'Donald Trump Needs to be Indicted and Charged' Over Jan. 6—Trial Attorney

Donald Trump "needs" to be indicted and charged over his actions relating to the January 6 attack and attempts to overturn the 2020 election, an attorney has said.

Christa Ramey, a trial lawyer at the Los Angles-based firm Ramey Law PC, was describing how the House Select Committee's eight public hearings have presented enough evidence to "at least" charge the former president with allegations of conspiracy.

Ramey said that prosecutors will want to ensure they have the strongest possible case if they plan on making Trump become the first former president to be charged with a crime in U.S. history, and will not just rely on a basic level of probable cause.

"Donald Trump needs to be indicted and charged, and not charging him will endanger future elections in this country," Ramey told Newsweek.

"If a president can dodge charges after attempting to undo an election and overthrow an incoming administration, then the country would be inviting Trump or someone else to use the same playbook again."

trump charged 2020 election
Former U.S. President Donald Trump speaks during the America First Agenda Summit, at the Marriott Marquis hotel July 26, 2022 in Washington, DC. Drew Angerer/Getty Images

Ramey's remarks were made before The Washington Post and The New York Times reported that the Department of Justice has been investigating Trump's actions prior to the January 6 attack, as well as probing how much involvement he had in the plot to install fake electoral officials to falsely declare he won the 2020 election in several key states where he was beaten by Joe Biden.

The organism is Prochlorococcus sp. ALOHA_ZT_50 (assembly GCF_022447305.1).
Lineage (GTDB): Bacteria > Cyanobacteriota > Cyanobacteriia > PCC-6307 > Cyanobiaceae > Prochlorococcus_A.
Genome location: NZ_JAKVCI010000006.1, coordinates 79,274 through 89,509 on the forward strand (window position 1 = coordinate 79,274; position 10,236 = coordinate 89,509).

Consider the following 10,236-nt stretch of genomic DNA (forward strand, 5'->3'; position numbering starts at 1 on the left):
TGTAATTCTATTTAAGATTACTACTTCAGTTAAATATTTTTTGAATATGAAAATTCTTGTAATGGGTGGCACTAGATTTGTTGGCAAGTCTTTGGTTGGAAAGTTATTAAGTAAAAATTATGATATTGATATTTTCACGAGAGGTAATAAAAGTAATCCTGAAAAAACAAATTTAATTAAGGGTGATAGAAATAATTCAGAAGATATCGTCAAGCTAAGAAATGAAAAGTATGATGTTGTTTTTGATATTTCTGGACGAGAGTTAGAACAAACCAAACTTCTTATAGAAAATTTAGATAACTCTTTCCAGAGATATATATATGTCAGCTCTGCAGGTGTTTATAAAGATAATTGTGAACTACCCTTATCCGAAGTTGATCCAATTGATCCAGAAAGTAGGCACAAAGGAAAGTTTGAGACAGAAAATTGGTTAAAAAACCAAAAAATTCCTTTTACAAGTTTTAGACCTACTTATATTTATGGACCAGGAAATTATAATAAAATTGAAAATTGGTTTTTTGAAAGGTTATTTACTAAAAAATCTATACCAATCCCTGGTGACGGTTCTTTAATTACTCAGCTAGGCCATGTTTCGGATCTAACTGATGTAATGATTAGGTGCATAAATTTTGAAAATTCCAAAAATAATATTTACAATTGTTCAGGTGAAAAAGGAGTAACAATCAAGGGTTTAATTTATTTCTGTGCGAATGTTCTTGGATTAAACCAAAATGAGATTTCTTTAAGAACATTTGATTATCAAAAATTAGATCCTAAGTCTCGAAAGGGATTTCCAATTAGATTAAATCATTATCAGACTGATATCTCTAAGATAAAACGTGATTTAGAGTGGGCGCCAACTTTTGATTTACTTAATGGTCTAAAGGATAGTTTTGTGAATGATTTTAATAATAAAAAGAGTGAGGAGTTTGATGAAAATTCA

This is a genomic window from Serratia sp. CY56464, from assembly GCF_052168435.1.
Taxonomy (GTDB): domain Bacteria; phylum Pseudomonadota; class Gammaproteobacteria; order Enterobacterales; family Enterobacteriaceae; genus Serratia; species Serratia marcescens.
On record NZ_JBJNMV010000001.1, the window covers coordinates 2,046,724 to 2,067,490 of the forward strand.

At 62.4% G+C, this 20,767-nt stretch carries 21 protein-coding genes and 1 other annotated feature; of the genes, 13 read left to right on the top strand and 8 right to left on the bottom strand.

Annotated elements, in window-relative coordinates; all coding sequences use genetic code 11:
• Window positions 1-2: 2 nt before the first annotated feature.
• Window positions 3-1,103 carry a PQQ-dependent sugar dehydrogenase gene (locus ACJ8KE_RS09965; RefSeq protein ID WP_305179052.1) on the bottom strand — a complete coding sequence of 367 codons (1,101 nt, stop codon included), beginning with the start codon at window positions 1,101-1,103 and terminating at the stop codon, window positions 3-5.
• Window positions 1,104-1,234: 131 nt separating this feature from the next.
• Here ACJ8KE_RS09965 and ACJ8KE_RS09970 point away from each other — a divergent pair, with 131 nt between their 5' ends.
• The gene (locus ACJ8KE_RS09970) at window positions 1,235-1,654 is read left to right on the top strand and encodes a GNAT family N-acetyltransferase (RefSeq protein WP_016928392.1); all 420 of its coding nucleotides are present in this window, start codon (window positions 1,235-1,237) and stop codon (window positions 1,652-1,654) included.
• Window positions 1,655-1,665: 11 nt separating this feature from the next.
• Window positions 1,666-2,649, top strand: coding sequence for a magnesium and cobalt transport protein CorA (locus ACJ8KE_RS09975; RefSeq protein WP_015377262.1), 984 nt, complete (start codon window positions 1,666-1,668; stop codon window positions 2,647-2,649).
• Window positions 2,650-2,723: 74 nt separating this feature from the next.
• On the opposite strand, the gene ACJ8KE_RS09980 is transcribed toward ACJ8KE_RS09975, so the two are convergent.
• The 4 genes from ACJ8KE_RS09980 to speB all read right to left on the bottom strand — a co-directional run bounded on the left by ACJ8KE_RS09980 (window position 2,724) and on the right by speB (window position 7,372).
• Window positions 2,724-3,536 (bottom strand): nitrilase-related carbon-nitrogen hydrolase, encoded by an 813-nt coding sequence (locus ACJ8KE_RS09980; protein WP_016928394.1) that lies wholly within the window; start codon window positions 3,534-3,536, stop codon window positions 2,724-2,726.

The reports are the first indication that the DOJ is ramping up its criminal investigation and honing in on the former president. Previously the DOJ had focused its investigation on Trump's lawyers John Eastman—who spearheaded the alleged plot—and Rudy Giuliani.

The DOJ and Attorney General Merrick Garland have been criticized for their apparent slow response in bringing forward criminal charges against those responsible for trying to overturn the election, with the pressure only increasing with each of the January 6 proceedings.

Garland has repeatedly said prosecutors will not rule out bringing charges against the former president if the evidence warrants it.

Ramey said that Garland "understands the importance of making it clear that no man is above the law" and will not be swayed by major political and social fallout that will arrive if Trump is indicted.

However, Neama Rahmani, former federal prosecutor and president of West Coast Trial Lawyers, said he does not believe Garland is the right prosecutor to charge Trump, and that the political nature of the January 6 hearings may have made it even less likely that an indictment will be brought.

Instead, Rahmani said that the former president faces a greater risk of indictment in Georgia, where Fulton County District Attorney Fani Willis is leading an investigation into whether Trump committed a crime during his phone call with Brad Raffensperger, where he asked the Georgia secretary of state to "find" 11,780 votes to help him win the state in the last election.

The probe is also looking into "a multi-state, coordinated plan" by the Trump campaign to influence and overturn the results of the 2020 election.

"An indictment requires two things: a grand jury as well as a prosecutor who is willing to present charges to the panel," Rahmani told Newsweek. "I don't think Garland is that prosecutor."

Rahmani added: "The Department of Justice must have known about most of the evidence implicating Trump, even though it was made public recently. If anything, the political nature of the hearings makes it less likely that Garland will charge Trump now since he did not do so earlier. The Department of Justice is supposed to be an apolitical institution.

"Willis has at least taken the important first step of impaneling a grand jury and has a reputation of being a more aggressive prosecutor than Garland. If Trump is indicted, it will be because Willis has the stomach to do the unprecedented: prosecuting a former president."

Trump has frequently denied any wrongdoing with regards to January 6 or his call with Raffensperger. He also continuously pushes the unfounded claim that the last election was "stolen" from him because of widespread voter fraud, despite no evidence suggesting this.

Newsweek has contacted Trump's team for comment.